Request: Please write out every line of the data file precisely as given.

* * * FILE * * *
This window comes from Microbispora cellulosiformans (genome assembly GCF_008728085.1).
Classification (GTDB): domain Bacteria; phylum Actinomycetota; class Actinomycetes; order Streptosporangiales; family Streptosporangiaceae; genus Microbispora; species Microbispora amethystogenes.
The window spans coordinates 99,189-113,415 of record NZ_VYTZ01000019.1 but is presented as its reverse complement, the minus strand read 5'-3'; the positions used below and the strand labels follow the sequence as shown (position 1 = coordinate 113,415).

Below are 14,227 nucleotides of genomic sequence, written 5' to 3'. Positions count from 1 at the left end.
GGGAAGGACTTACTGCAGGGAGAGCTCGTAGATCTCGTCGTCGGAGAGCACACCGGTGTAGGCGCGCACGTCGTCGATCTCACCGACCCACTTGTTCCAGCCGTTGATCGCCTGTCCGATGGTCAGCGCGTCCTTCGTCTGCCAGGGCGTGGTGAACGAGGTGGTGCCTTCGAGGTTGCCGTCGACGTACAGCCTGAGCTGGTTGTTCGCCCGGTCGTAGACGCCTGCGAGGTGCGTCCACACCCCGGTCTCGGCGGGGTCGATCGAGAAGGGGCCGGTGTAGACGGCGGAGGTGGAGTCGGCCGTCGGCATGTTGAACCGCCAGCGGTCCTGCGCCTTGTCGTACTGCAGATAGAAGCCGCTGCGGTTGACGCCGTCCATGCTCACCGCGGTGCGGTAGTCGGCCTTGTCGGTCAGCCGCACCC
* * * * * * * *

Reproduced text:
This window comes from Microbispora cellulosiformans (genome assembly GCF_008728085.1).
Classification (GTDB): domain Bacteria; phylum Actinomycetota; class Actinomycetes; order Streptosporangiales; family Streptosporangiaceae; genus Microbispora; species Microbispora amethystogenes.
The window spans coordinates 99,189-113,415 of record NZ_VYTZ01000019.1 but is presented as its reverse complement, the minus strand read 5'-3'; the positions used below and the strand labels follow the sequence as shown (position 1 = coordinate 113,415).

Below are 14,227 nucleotides of genomic sequence, written 5' to 3'. Positions count from 1 at the left end.
GGGAAGGACTTACTGCAGGGAGAGCTCGTAGATCTCGTCGTCGGAGAGCACACCGGTGTAGGCGCGCACGTCGTCGATCTCACCGACCCACTTGTTCCAGCCGTTGATCGCCTGTCCGATGGTCAGCGCGTCCTTCGTCTGCCAGGGCGTGGTGAACGAGGTGGTGCCTTCGAGGTTGCCGTCGACGTACAGCCTGAGCTGGTTGTTCGCCCGGTCGTAGACGCCTGCGAGGTGCGTCCACACCCCGGTCTCGGCGGGGTCGATCGAGAAGGGGCCGGTGTAGACGGCGGAGGTGGAGTCGGCCGTCGGCATGTTGAACCGCCAGCGGTCCTGCGCCTTGTCGTACTGCAGATAGAAGCCGCTGCGGTTGACGCCGTCCATGCTCACCGCGGTGCGGTAGTCGGCCTTGTCGGTCAGCCGCACCC